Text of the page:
Tour my brain

My Brain

I've got a lot brain damage, but I also have a lot of brain awesome! 
See what my brain has overcome!

Thalamus

The thalamus is the part of the brain that processes information. Because of damage in this area of the brain it takes me longer than most people to catch what's going on around me. I will miss jokes, I have to ask people what's going on in a movie if something unexpected happens, and I don't always understand what people are trying to tell me. 

Tour my brain

My Brain

I've got a lot brain damage, but I also have a lot of brain awesome! 
See what my brain has overcome!

Pituitary Gland

Finally, my pituitary gland doesn't work. It's the thing that makes hormones. I have to take synthetic growth hormones so my body will grow and I have to take synthetic cortisol so that my body will make muscle. Even though the pituitary gland is small, this is one of my most life threatening injuries because when I get a fever my temperature will keep going up unless I get a cortisol shot! Scary. While I can improve the other areas of my brain, there's really nothing I can do to fix my pituitary gland.

Tour my brain

My Brain

I've got a lot brain damage, but I also have a lot of brain awesome! 
See what my brain has overcome!

I was the youngest of 5 kids.

I'm told I inherited my upbeat personality from my mom and my love of games from my dad. 

After the accident, my aunt and uncle invited me and my 4 other siblings to live with them along with their 6 kids.

I went from being the youngest of 5 to the youngest of 11!

Today my family is even bigger!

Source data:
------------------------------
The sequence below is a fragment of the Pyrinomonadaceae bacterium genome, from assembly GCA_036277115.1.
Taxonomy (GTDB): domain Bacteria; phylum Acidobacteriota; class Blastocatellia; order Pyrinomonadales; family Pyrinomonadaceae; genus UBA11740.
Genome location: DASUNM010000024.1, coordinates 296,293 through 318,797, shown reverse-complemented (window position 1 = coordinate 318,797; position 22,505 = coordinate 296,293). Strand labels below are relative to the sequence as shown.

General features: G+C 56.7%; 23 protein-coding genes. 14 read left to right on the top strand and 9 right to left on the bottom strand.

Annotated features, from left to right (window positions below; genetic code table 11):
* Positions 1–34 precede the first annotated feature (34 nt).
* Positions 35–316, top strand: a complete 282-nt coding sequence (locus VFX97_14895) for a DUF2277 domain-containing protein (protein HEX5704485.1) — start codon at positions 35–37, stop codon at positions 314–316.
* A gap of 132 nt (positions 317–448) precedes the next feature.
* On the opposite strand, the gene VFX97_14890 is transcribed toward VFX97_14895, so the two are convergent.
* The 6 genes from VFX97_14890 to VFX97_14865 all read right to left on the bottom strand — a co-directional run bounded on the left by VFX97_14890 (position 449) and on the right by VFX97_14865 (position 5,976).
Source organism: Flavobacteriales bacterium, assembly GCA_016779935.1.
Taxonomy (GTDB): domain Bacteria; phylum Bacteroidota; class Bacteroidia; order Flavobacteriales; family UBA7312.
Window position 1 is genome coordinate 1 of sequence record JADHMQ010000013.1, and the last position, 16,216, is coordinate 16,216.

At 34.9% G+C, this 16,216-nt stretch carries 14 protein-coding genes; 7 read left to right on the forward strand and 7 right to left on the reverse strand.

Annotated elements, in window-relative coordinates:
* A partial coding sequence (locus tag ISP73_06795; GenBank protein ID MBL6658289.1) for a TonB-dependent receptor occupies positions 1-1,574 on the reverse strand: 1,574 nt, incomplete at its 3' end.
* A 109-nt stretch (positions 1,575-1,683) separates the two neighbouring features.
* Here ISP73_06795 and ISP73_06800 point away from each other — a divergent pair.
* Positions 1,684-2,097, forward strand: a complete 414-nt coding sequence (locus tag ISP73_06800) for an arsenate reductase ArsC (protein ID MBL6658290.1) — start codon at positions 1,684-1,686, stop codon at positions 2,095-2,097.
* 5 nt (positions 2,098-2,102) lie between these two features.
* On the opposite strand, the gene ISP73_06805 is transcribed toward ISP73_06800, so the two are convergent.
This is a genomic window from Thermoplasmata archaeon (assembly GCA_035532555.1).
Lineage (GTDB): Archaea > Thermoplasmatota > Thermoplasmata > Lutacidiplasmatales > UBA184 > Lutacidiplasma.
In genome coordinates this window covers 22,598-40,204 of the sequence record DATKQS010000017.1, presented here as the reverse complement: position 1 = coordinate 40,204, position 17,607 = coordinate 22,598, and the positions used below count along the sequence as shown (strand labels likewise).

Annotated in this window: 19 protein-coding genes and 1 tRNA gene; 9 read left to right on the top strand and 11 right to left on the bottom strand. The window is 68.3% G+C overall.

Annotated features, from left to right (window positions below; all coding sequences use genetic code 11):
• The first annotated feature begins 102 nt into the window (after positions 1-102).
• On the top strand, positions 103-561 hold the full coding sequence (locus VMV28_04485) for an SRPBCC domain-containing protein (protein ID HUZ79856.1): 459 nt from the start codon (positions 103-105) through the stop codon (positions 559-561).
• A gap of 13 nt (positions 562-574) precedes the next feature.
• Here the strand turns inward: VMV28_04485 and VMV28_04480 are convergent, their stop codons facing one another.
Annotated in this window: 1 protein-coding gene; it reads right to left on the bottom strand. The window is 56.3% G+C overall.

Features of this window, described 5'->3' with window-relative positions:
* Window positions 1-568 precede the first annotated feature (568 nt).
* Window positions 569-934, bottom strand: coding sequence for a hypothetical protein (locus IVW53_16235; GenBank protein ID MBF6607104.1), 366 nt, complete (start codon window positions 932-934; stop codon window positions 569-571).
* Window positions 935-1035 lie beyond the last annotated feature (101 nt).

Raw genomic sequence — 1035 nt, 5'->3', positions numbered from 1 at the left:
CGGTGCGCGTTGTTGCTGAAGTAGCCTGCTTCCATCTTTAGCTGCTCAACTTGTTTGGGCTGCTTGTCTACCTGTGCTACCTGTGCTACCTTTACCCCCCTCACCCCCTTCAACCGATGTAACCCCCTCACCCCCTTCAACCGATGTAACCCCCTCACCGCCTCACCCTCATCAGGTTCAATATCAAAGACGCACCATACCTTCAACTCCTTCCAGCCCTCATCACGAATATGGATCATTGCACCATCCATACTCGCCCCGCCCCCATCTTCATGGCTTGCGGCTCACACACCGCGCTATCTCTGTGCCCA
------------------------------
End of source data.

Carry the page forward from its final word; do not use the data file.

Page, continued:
In addition to siblings, cousin-siblings, and in-law spouses, I now have 21 nieces and nephews!

My Family

My Caregivers

Meet Lane & Marcia: My aunt and uncle and primary caregivers. 

Behind every successful traumatic brain injury survivor are hardworking caregivers. 

Lane and Marcia believed in my potential and made my brain health a top priority.

I will always love and remember my parents, but because of my close relationship with Lane and Marcia, I call them "dad" and "mom".

Cool Facts About Me...

1

I like to sing
and play the piano

Cool Facts About Me...

2

I can solve a Rubik's Cube

Cool Facts About Me...

3

I once played a
tree monster in a play

Cool Facts About Me...

4

I like to make puzzle boxes with legos 

Cool Facts About Me...

5

I like to go hiking

Cool Facts About Me...

6

I love comedy! Especially Brian Reagan, Jim Gaffigan, and Studio C

Cool Facts About Me...

7

I really want to go to a Rascal Flats concert

Cool Facts About Me...

8

I'm currently serving a mission for my church. I have dedicated my life to service for 2 years.

Cool Facts About Me...

9

I really like doing origami

Cool Facts About Me...

10

I plan to study early childhood education after my mission so I can help young kids develop healthy brains.

Meet the Team

LANE & MARCIA

ALYSE

MARCI

I have an incredible team helping me out so we can bring you helpful posts and videos about how to exercise your brain!

Alyse is my sister and she helps me write everything. She's also the photographer, social media manager, and website designer.

Lane & Marcia are my primary caregivers. They direct all my medical care and help me manage my life so I can be as independent as possible. They also help with brand communication.

Marci is my cousin, but because we grew up together I consider her my sister. She has a degree  in Neuroscience, works with TBI survivors everyday, and is our go-to brain expert.